Mexican Union Revitalization In The Face Of Dual Transitions: Adapting To A New Context With Old Labor Laws

Other Titles


Starting in 1982 Mexico embarked on an economic transition that shifted the Mexican market to export-based development. In 2000, as this model was becoming firmly entrenched, Mexico experienced a democratization process. This paper explores and maps the responses and adaptations of labor unions and confederations in Mexico in the face of the country's dual transitions. It employs concepts from the union revitalization literature of the Global North, uses Bensusán's (2004) typology of unions in Mexico, and draws on data from union literature and interviews with union leaders. By employing the concept of the servicing model of unionism, I describe how the previous political exchange between the state and labor unions can be understood as a "corporatist servicing model." The economic transition disrupted the corporatist servicing model, but unions did not engage in revitalization processes due to the combined weakness of their organizations and strength of the government. In the face of the political transition, however, some unions have surprised observers by expanding their use of revitalization tactics. Some unions in the new democratic context are expanding their autonomy and becoming more responsive to union members. Despite this movement toward more responsible, authentic unionism, these unions still refrain from a full, transformative revitalization project. In most cases the government's repressive powers still limit the ability of labor organizations to sustain strong critique of employers or the government. While democracy has allowed some unions to implement revitalization tactics, the political and economic atmosphere continues to limit many unions' desire to implement transformative revitalization projects. Unions' ability to fundamentally revitalize, or to alter their strategy beyond autonomous cooperation with employers, continues to be impeded by the remaining repressive power of the government. This context allows union leaders to use revitalization tactics to reinforce their positions without fully transforming the union. Thus we see union leaders using revitalization tactics for purposes that are antithetical to the true purpose of union revitalization.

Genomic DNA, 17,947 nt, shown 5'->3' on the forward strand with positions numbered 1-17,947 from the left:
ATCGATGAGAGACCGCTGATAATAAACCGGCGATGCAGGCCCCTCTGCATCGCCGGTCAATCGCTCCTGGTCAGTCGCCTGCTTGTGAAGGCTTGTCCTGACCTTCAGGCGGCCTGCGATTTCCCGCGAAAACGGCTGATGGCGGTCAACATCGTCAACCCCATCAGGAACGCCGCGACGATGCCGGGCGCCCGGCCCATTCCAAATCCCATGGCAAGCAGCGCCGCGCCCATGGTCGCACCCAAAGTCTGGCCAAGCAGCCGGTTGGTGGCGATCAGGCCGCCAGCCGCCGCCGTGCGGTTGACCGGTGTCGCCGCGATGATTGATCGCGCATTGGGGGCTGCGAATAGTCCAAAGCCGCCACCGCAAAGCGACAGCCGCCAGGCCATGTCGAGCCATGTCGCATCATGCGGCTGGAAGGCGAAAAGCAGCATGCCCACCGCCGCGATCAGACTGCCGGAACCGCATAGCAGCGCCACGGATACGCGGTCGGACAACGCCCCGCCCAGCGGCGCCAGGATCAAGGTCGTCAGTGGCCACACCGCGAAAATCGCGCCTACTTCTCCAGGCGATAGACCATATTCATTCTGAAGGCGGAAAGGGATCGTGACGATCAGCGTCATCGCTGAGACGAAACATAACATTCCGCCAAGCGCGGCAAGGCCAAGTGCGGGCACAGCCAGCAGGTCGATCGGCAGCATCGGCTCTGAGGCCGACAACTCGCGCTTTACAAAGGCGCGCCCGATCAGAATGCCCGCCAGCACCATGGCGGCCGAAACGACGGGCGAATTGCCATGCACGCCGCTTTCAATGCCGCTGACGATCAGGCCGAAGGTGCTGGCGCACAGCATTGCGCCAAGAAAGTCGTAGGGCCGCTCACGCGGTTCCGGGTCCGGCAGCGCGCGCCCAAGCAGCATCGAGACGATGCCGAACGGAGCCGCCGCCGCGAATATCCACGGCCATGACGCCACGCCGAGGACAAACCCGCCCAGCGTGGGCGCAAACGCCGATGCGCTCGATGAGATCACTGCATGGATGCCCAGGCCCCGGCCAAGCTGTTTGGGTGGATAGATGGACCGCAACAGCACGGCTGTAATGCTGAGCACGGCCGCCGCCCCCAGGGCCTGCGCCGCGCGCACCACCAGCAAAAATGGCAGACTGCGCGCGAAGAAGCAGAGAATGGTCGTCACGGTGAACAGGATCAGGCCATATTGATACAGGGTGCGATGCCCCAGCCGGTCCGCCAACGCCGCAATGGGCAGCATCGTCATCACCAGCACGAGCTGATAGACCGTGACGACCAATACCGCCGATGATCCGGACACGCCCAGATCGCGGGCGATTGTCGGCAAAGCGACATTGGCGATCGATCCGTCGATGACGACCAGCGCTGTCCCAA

Journal / Series

Volume & Issue



Date Issued




Unions; Revitalization; Mexico


Effective Date

Expiration Date




Union Local


Number of Workers

Committee Chair

Cook, Maria L

Committee Co-Chair

Committee Member

Martinez-Matsuda, Veronica
Turner, Lowell

Degree Discipline

Industrial and Labor Relations

Degree Name

M.S., Industrial and Labor Relations

Degree Level

Master of Science

Related Version

Related DOI

Related To

Related Part

Based on Related Item

Has Other Format(s)

Part of Related Item

Related To

Related Publication(s)

Link(s) to Related Publication(s)


Link(s) to Reference(s)

Previously Published As

Government Document




Other Identifiers


Rights URI


dissertation or thesis

Accessibility Feature

Accessibility Hazard

Accessibility Summary

Link(s) to Catalog Record